REFERENCES

 

 

 

1.  Cochrane, Susan H. (1979). Fertility and Education. What do we really know ? Baltimore, Maryland: Johns Hopkins University Press

2.  Dyson, Ttim and Mick Moor, 1983. Kinship structure frmale autonomy and demographic behaviour inin India, Population and Development Review 9(1)

3.  Jain, Anrudh K. (1981). The effact of female education on fertility: a simple explation. Demography (Alexanadria, Virgina), Vol.18,No.4 (November), pp 577-595

4.  Kelly, Gail P., and Carolyn M. Elliott (1982). Women’s Education in the Third World. Albany, New York: State University of New York Press

5.  United Nations (1985): Report of the World Conference to Review and Appraise the Achievements of the United Nations Decade for Women: Equality, Development and Peace, Nairobi, Kenya, 15-26 July 1985. Sales No. E.85.IV.10.

6.  United Nations (1987): Fertility Behaviour in the Context of Development: Evidence from the World Fertility Survey. Population Studies, No.100 ST/ESA/SERA/100. Seles No. E.86.XII.5


 


Table 1:

OLS Regression Coefficients of the Effect of Wife’s Education on Children Ever Born

 

State

 

Wife’s Education

 

Primary

Middle

High-school +

 

 

NFHS - I

Gujarat

Model-I

-0.400*

-0.614*

-0.979*

 

Model-II

-0.363*

-0.540

-0.832*

Andhra Pradesh

Model-I

-0.257*

-0.200**

-0.391*

 

Model-II

-0.257*

-0.198**

-0.361*

Bihar

Model-I

-0.204*

-0.269**

-0.642*

 

Model-II

-0.138

-0.163

-0.384*

Madhya Pradesh

Model-I

-0.105

-0.282*

-0.662*

 

Model-II

-0.053

-0.166

-0.437*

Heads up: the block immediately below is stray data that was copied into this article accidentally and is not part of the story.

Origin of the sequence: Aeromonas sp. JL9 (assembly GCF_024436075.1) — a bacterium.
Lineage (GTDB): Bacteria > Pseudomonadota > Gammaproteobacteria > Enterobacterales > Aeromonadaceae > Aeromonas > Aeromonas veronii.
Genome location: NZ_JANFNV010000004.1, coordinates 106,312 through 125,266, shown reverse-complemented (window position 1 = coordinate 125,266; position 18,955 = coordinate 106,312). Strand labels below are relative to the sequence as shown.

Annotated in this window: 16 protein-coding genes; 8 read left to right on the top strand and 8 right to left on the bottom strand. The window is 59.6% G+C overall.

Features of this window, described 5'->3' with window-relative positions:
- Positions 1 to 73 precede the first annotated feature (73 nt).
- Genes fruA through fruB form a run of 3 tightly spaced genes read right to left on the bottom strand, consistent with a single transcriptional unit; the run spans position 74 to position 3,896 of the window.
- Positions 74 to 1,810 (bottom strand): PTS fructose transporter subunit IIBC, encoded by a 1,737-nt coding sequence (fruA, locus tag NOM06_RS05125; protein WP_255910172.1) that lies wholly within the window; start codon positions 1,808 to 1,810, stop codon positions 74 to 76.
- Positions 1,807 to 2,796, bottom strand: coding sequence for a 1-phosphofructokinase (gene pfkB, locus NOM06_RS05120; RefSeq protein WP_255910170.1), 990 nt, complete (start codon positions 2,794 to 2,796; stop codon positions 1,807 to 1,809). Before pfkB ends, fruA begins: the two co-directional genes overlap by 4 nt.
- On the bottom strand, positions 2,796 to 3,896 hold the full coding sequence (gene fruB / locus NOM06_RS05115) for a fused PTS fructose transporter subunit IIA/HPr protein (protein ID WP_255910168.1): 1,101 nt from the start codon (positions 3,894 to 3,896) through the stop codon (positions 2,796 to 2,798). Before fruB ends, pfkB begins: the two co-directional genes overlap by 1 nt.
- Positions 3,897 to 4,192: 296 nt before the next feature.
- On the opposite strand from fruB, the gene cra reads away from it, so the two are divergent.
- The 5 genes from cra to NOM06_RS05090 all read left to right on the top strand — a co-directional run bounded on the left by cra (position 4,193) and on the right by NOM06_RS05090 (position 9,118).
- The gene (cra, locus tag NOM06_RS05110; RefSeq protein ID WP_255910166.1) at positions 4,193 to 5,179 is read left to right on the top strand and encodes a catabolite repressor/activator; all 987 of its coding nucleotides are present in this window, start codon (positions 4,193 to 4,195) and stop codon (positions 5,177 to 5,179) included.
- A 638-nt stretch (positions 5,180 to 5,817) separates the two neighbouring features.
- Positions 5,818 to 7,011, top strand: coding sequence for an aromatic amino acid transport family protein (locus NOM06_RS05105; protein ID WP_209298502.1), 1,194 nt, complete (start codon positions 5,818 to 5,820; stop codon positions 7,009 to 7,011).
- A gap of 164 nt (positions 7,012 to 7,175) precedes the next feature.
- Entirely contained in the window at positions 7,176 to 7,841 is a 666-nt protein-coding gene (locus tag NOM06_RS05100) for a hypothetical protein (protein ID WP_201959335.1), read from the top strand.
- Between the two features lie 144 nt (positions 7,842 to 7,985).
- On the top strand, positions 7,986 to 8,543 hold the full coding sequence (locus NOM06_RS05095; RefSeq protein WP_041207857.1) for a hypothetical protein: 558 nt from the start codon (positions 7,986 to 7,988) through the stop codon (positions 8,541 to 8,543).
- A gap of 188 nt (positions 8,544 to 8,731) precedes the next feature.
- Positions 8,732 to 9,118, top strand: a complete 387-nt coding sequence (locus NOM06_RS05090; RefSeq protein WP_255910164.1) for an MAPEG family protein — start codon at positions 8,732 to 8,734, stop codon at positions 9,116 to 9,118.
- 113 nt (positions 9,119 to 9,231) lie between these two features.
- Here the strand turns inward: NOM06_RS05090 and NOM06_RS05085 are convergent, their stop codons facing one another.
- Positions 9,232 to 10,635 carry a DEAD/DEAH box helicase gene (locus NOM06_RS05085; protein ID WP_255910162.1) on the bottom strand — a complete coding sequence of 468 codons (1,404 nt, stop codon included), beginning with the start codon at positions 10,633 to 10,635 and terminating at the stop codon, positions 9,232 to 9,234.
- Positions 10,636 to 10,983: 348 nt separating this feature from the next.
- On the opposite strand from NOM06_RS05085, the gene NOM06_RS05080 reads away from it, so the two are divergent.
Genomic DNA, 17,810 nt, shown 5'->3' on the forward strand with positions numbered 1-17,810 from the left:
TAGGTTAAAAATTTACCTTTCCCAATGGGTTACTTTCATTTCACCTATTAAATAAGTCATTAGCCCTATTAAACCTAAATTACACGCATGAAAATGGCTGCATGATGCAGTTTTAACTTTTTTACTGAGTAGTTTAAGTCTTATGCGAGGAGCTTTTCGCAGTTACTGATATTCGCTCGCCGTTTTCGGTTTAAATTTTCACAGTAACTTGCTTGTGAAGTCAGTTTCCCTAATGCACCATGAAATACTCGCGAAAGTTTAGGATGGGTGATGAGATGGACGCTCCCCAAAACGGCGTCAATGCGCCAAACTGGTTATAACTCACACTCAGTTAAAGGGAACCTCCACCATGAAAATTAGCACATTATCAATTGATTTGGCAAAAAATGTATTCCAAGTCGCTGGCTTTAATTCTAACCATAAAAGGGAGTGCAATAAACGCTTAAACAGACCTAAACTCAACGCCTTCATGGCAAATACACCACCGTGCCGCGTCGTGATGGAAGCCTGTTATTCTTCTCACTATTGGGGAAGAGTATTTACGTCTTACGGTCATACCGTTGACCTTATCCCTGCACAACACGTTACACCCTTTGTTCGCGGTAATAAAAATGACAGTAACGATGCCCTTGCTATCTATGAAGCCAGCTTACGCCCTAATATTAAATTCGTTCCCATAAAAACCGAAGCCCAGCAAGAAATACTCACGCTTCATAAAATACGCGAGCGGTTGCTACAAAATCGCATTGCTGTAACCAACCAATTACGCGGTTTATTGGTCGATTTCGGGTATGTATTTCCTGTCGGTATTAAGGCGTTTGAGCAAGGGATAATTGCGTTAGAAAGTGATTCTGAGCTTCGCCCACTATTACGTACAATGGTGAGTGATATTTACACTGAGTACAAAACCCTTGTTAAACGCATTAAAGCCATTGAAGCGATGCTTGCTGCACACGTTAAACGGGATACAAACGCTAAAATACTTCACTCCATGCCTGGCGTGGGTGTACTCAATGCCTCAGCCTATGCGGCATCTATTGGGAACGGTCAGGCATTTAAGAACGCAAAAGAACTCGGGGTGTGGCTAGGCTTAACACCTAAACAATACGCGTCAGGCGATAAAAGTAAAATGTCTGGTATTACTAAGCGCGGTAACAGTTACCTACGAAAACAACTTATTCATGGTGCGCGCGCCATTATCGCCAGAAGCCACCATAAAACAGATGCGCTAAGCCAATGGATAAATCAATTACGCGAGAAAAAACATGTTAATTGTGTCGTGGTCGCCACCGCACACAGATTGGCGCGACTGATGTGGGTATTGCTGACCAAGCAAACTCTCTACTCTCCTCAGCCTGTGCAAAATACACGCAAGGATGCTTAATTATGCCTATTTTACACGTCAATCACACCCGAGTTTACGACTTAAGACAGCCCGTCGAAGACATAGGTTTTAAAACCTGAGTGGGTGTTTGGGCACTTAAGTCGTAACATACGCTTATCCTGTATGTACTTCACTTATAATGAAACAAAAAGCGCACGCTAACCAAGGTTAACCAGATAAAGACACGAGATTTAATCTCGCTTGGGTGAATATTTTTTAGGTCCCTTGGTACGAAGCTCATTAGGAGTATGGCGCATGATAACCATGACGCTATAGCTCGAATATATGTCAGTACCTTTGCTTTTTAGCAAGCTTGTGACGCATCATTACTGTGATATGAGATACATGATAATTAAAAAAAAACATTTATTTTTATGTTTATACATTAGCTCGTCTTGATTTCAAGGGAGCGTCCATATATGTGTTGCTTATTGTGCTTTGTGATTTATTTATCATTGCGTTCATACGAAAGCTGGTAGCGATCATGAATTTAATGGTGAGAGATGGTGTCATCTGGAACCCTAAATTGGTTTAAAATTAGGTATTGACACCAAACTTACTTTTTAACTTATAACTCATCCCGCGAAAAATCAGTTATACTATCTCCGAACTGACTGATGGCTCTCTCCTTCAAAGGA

Orrisa

Model-I

0.158*

0.112

-0.271*

 

Model-II

0.107

0.089

-0.162

Rajasthan

Model-I

-0.149

-0.275*

-0.637*

 

Model-II

-0.022

-0.079

-0.284**

Uttar Pradesh

Model-I

-0.358*

-0.438*

-0.925*

 

Model-II

-0.278*

-0.311*

-0.695*

Haryana

Model-I

-0.481*

-0.458*

-1.037*

 

Model-II

-0.332

-0.229

-0.687*

 

 

NFHS - II

Gujarat

Model-I

-0.367*

-0.763*

-0.960*

 

Model-II

-0.295*

-0.639*

-0.755*

Andhra Pradesh

Model-I

-0.178*

-0.131

-0.093

 

Model-II

-0.174*

-0.122

-0.040

Bihar

Model-I

-0.157*

-0.175

-0.336*

 

Model-II

-0.073

-0.066

-0.148

Madhya Pradesh

Model-I

-0.375*

-0.465*

-0.751*

 

Model-II

-0.274*

-0.289*

-0.464*

Orrisa

Model-I

-0.164*

-0.201**

-0.527*

 

Model-II

-0.240*

-0.266*

-0.514*

Rajasthan

Model-I

-0.364*

-0.584*

-0.713*

 

Model-II

-0.221*

-0.382*

-0.435*

Uttar Pradesh

Model-I

-0.352*

-0.514*

-0.831*

 

Model-II

-0.268*

-0.403*

-0.634*

Haryana

Model-I

-0.394*

-0.636*

-0.882*

 

Model-II

-0.206*

-0.341*

-0.401*

-Model-I controls for demographic variables (Age at marriage, Marital duration, Marital duration squared).

-Model-II controls for demographic variables and socio economic variables (Rural-Urban residence, Standard of living Index, Type of occupation and SC-ST/Others).

 

*p < 0.01;                 ** p < 0.05

 

Table 2:

OLS Regression Coefficients of the Effect of Wife’s Education on Desired Number of Children

 

State

 

Wife’s Education

 

Primary

Middle

High-school +